This talk discusses the meaning and importance of being honest, especially with oneself—why it matters, why it can be hard and how to make it a habit. Dr. Gorlin offers tools for introspecting the difference between reason and rationalizing, for staying selfishly committed to facts even when it hurts, and for correcting habits to the contrary. The talk draws on research and clinical experience, further clarified by Ayn Rand’s insights on the choice to focus.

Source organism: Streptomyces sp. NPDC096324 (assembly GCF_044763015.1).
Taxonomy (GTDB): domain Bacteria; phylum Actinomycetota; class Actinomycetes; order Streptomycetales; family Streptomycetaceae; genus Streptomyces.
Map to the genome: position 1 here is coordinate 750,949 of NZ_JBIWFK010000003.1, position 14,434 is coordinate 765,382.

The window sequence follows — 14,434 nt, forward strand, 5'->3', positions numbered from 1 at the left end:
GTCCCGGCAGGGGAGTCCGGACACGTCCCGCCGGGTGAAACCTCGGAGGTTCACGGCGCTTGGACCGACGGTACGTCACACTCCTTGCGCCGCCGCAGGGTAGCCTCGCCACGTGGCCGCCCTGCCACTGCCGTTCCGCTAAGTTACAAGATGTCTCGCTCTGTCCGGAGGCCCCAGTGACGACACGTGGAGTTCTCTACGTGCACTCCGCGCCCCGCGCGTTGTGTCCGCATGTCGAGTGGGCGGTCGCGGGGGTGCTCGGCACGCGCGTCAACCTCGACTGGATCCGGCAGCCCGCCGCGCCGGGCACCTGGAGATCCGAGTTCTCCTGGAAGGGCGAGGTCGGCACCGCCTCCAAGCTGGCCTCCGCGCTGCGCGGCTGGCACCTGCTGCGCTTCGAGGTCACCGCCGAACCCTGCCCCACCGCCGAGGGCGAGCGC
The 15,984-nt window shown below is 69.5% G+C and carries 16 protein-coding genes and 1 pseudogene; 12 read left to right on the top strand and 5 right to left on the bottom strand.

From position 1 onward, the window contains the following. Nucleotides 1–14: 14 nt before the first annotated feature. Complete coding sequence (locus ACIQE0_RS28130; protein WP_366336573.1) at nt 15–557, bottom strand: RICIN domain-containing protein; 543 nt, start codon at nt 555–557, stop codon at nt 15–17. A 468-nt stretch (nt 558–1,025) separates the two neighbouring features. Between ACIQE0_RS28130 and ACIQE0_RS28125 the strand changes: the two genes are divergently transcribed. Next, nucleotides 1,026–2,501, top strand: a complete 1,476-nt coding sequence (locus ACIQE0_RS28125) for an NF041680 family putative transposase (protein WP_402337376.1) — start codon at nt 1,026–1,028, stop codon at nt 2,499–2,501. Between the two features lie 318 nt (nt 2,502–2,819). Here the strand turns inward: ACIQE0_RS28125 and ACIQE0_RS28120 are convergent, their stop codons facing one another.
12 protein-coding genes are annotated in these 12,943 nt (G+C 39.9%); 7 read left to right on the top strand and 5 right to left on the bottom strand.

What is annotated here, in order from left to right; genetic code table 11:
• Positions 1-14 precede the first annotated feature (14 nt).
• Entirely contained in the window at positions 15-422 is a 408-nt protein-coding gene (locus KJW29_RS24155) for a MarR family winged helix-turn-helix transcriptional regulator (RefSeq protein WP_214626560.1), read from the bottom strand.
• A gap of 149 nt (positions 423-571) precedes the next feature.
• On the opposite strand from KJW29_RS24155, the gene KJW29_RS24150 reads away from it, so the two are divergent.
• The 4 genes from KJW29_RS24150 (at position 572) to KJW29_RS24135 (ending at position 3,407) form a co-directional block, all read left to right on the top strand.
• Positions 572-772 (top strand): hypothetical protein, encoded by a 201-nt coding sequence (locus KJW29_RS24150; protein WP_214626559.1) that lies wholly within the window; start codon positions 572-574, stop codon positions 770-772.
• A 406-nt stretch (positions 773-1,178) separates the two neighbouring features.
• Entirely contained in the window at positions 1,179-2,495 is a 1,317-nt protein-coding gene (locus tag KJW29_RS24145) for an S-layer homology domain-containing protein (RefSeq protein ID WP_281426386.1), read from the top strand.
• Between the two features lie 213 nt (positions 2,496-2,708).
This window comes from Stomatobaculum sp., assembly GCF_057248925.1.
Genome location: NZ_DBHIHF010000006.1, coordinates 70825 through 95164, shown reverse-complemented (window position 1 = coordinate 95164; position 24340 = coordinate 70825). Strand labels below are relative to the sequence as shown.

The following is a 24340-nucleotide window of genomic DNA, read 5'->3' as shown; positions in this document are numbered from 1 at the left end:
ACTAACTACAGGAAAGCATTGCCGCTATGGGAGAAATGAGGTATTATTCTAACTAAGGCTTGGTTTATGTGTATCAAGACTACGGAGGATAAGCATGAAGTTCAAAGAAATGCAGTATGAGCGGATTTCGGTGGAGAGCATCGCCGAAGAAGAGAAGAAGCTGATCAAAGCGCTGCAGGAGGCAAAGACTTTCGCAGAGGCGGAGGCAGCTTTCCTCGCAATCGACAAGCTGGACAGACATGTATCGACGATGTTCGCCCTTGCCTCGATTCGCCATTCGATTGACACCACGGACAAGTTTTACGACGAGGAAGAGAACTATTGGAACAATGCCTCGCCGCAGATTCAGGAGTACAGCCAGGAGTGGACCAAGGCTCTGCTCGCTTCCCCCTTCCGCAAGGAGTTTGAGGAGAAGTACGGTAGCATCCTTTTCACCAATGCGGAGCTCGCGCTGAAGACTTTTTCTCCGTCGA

Dr. Eugenia (Gena) Gorlin is a tenure-track Professor in the Clinical Psychology Psy.D. Program in the Ferkauf Graduate School of Psychology. She received her B.S. in Psychology and Philosophy from Tufts University, her Ph.D. in Clinical Psychology from the University of Virginia, and her clinical internship training from the Alpert Medical School of Brown University. She completed two years of postdoctoral training at Boston University, where she conducted experimental and clinical intervention research in the Translational Research Program and provided psychotherapy to anxious and depressed adults at the renowned Center for Anxiety and Related Disorders (CARD). She is a licensed clinical psychologist specializing in cognitive behavioral therapy (CBT) and related approaches to the treatment of anxiety, depression, and various concerns tied to motivation and goal pursuit.